“It’s been very valuable because it gives us the opportunity to expose students to different types of software development,” he says. “One of the things we want to do is figure out how to expand this model to include other students.”

Mozilla has provided funding to Seneca for a professor to teach an open source curriculum on a full-time basis. Shaver has also visited the school to give lectures and answer students’ questions.

The initiative has also received funding from the Colleges Ontario Network for Industry Innovation (CONII), a network of 10 Ontario colleges with technology programs that focus on business applications.

Less than $10,000 was given towards the program to pay for some travel costs associated with faculty and students attending conferences, says Katharine Janzen, chair of CONII.

“Open source software is great for small businesses who can’t pay the exorbitant fees associated with proprietary software,” she says. “Our mandate is to find ways that colleges can assist smaller businesses.”

Seneca interns work at Mozilla’s Toronto office, as well as the firm’s facilities at Mountain View, Calif.. Assignments are given based on the student’s experience, Shaver says. Students have been ambitious in the projects they’ve tackled so far. They often do gruelling work, sifting through millions of lines of code written by former employees.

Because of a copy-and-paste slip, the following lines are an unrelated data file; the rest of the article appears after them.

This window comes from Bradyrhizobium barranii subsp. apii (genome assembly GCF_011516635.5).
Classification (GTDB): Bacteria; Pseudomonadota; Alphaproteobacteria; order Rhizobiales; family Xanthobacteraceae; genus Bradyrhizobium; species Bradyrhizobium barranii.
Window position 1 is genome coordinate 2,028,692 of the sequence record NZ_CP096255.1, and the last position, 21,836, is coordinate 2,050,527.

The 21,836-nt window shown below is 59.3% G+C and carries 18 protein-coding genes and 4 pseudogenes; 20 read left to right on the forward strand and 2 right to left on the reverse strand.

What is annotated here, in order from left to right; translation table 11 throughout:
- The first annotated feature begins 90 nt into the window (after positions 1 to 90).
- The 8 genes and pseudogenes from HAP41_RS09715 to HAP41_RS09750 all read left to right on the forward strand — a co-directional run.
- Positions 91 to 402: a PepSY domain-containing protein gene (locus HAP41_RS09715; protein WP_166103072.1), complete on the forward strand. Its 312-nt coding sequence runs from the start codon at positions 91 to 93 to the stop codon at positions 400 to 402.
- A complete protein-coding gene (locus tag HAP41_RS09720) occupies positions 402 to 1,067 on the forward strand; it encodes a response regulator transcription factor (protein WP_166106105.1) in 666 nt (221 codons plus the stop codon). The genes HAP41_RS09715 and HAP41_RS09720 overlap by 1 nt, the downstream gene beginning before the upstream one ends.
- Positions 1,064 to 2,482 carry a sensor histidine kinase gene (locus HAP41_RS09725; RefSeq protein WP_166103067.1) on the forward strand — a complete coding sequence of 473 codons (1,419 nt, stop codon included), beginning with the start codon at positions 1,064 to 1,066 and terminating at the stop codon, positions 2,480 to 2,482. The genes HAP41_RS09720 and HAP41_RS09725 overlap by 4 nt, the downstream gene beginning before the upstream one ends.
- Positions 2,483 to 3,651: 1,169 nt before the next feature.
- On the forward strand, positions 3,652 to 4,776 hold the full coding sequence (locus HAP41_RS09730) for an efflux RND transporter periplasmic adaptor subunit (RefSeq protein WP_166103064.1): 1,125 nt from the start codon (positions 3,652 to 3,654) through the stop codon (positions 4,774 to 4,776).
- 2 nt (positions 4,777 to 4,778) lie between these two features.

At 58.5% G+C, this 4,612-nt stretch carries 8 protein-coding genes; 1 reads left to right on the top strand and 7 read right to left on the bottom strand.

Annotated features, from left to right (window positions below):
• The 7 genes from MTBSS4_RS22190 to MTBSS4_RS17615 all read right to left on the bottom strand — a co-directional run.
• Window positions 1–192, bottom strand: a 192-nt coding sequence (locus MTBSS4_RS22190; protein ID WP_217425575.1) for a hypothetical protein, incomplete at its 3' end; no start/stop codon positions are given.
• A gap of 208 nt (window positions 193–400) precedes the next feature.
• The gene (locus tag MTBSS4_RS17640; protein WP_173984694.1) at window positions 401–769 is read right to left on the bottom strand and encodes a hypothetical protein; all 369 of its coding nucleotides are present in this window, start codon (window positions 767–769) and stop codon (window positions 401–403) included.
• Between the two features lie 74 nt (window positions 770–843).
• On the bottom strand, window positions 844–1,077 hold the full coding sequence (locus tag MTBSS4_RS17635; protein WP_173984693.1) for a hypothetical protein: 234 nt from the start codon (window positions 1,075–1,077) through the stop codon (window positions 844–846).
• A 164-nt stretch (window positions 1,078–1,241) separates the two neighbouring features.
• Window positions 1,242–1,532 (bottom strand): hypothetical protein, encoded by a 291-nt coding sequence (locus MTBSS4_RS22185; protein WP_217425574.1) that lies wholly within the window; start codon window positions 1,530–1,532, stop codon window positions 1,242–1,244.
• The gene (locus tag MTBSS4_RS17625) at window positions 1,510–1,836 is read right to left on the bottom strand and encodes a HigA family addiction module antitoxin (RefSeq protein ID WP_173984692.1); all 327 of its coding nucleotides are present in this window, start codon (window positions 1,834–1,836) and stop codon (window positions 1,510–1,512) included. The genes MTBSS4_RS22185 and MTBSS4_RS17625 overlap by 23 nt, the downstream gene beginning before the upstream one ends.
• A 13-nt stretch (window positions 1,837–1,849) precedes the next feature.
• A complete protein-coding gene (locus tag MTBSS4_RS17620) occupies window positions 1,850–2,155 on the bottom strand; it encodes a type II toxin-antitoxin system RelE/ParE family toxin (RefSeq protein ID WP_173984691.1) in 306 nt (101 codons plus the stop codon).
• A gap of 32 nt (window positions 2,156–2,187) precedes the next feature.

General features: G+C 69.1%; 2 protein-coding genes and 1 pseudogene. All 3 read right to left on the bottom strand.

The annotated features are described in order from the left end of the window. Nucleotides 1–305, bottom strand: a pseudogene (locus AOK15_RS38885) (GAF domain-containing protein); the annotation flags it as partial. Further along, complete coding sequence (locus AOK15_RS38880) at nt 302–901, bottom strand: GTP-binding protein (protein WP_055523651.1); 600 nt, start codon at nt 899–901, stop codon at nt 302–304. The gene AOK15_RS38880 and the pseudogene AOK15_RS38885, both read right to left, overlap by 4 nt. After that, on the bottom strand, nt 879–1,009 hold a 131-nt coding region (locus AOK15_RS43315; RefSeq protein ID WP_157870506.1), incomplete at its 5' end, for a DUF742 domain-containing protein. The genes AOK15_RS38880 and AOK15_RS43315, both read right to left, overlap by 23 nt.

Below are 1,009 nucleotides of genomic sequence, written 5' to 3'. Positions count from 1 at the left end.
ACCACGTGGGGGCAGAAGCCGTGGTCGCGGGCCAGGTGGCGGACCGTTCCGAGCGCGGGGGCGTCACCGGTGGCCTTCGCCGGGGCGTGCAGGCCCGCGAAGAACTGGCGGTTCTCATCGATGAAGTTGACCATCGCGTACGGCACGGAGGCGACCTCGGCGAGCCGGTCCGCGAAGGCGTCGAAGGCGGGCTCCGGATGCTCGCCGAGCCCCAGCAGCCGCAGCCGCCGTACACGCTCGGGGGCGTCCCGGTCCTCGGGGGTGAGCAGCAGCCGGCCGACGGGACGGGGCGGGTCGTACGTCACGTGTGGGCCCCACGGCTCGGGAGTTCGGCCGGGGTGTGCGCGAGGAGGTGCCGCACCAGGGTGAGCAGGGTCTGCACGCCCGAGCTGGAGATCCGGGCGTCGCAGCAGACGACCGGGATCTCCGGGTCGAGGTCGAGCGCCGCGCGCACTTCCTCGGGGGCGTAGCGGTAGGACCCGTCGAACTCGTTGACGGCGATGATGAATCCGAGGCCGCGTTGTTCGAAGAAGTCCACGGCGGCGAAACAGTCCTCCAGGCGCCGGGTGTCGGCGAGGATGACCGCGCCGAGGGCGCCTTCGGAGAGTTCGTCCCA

Perhaps none had a more daunting task than Ben Hearsum. The intern was tasked with moving Firefox’s build engine over entirely to Buildbot, a more modern build management system.

“It’s one of those things the engineers wanted to do, but it gets pushed to the side,” Tyler says. “The transition was so successful that it’s since become Mozilla’s primary build system.”

And Hearsum now manages that build system as his full-time occupation.

Gasparnian’s job has been to take that build system and localize it in many different languages. His goal is to eventually translate the build engine into Armenian, his mother’s native tongue. But he won’t have to do it alone.

“The openness that Mozilla brings to my way of working just amazing,” he says. “In an open source community, I can rely and get help not just from my own team, but from people all around the world.”

It’s a big contrast compared to a friend of Gasparnian who works at a company developing proprietary code. That friend is not allowed to discuss his code even within his own company, outside of his department.

Thanks to the work of students, Mozilla’s developers can now more easily test their code patches on a variety of different platforms, Shaver says.

“It’s been a great boon for us. It helps us develop a lot faster,” he says. The localization work on the build engine is “the nerve centre of our project. It’s really mission critical stuff for us.”

Students at Mozilla have also developed other improvements for Firefox. One student developed a monitor for the resources consumed by the plug-ins that can be installed to customize the browser. Another student added support to Firefox for animated PNG graphic rendering.

Students have also contributed to Fennec, Mozilla’s mobile Web browser in development, and Thunderbird, its e-mail client.

“I’m really lucky to help all these users around the world,” Gasparnian says. “If it wasn’t for Seneca’s open source courses, I never would’ve been able to join Mozilla.”

Gasparnian is proud to work on Firefox. He’s also proud to now call it his browser of choice as a user.